Former Sheffield United boss Neil Warnock is pleased an FA arbitration panel has ruled in favour of the Blades in their claim for compensation from West Ham United over the Carlos Tevez affair.
Warnock resigned as manager of United in the wake of the club's relegation to the Championship in May 2007 and is currently in charge of Crystal Palace.
The Blades are seeking more than £30million in compensation from West Ham as they believe Tevez was not eligible to play for the Hammers, who ended their own drop fears by beating Manchester United on the last day of the 2006-07 campaign.
Warnock said: "I think it's justice served at last. People thought it was sour grapes that we were complaining like this but it wasn't. It meant a lot to me personally and I'm absolutely delighted.
"I think Kevin McCabe, the board, and myself felt so thoroughly disappointed and disgusted with the Premier League.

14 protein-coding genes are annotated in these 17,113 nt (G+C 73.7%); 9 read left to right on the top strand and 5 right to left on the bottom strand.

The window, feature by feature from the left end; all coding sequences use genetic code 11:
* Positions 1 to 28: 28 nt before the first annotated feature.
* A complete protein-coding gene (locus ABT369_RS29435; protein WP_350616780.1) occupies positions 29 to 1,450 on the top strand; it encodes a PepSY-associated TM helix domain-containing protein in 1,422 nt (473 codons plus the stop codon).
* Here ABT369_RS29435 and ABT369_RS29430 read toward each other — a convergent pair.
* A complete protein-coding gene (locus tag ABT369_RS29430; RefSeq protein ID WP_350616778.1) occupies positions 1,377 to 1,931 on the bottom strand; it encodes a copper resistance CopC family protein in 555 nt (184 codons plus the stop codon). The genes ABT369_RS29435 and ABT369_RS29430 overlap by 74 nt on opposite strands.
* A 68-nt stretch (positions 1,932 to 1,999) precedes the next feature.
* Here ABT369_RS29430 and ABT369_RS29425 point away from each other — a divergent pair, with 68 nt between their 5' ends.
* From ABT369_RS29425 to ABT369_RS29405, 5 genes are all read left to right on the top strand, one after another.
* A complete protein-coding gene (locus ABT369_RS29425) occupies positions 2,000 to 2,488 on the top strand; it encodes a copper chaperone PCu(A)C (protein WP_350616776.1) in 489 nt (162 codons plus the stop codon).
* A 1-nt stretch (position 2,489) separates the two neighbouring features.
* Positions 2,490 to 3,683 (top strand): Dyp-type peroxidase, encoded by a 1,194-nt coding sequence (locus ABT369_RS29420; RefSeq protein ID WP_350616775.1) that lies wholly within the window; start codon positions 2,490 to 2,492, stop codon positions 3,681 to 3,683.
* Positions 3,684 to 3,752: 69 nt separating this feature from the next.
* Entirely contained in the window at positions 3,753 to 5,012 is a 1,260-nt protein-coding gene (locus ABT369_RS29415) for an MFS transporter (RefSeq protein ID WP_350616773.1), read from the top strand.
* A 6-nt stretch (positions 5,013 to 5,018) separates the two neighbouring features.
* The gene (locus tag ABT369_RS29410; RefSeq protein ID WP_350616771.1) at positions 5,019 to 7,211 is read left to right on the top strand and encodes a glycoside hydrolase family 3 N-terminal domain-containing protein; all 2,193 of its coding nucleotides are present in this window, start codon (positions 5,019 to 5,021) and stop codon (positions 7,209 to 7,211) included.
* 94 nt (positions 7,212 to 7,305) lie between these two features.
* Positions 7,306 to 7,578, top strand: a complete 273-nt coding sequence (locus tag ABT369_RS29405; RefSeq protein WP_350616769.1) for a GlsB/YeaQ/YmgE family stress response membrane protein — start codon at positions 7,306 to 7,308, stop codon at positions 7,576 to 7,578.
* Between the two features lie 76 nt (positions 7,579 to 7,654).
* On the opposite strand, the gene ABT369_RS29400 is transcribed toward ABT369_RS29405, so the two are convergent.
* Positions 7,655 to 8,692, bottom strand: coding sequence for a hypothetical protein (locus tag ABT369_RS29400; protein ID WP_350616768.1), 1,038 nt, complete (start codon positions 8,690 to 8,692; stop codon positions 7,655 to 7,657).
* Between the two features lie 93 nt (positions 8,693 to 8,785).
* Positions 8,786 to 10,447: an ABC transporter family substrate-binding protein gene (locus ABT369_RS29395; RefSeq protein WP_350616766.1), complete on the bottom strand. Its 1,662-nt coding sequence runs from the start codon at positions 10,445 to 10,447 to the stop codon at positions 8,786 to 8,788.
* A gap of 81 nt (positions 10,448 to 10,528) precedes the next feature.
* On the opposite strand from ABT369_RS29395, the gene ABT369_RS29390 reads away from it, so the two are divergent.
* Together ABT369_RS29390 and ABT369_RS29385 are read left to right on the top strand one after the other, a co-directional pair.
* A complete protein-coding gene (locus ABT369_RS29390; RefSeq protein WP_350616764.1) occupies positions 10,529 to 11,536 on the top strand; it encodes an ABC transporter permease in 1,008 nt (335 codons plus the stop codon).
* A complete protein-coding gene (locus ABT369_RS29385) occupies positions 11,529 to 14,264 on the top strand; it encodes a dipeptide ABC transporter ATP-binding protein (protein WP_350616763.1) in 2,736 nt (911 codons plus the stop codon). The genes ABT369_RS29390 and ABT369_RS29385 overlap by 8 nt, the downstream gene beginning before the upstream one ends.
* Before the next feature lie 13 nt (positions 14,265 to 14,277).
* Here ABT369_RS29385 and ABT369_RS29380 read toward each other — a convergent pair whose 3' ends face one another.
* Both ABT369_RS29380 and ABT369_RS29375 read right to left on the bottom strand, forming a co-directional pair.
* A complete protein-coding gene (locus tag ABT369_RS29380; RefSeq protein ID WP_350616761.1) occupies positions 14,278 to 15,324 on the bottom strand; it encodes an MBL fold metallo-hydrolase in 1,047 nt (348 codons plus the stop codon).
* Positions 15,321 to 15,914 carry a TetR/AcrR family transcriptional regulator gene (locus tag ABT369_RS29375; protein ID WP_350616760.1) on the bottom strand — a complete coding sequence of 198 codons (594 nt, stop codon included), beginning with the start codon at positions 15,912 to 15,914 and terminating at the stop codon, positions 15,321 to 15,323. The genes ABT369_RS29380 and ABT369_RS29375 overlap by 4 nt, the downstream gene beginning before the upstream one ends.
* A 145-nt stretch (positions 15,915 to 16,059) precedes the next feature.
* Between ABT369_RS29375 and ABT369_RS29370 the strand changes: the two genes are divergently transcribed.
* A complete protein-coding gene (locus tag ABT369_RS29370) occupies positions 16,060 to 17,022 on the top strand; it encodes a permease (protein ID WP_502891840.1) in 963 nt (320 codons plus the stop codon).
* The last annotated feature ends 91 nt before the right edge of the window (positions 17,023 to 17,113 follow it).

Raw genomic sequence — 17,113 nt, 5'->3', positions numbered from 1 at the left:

"Richard Scudamore in particular should take a big look at in the mirror now and know that justice wasn't served.
"Fortunately three independent people listened to the evidence. I went up and gave evidence and got carried away.
"Tevez shouldn't have been playing at all. Rules should have been adhered to. It was a travesty at the time and finally it gives me a little bit of closure as well.
"It cost me a lot of money in bonuses and wages but more than that it cost me my job as a Premiership manager. That will always be on my CV which I regret.
"I'd worked my socks off that season and kept within all the rules and regulations of the Premier League. West Ham broke the rules and should have been punished."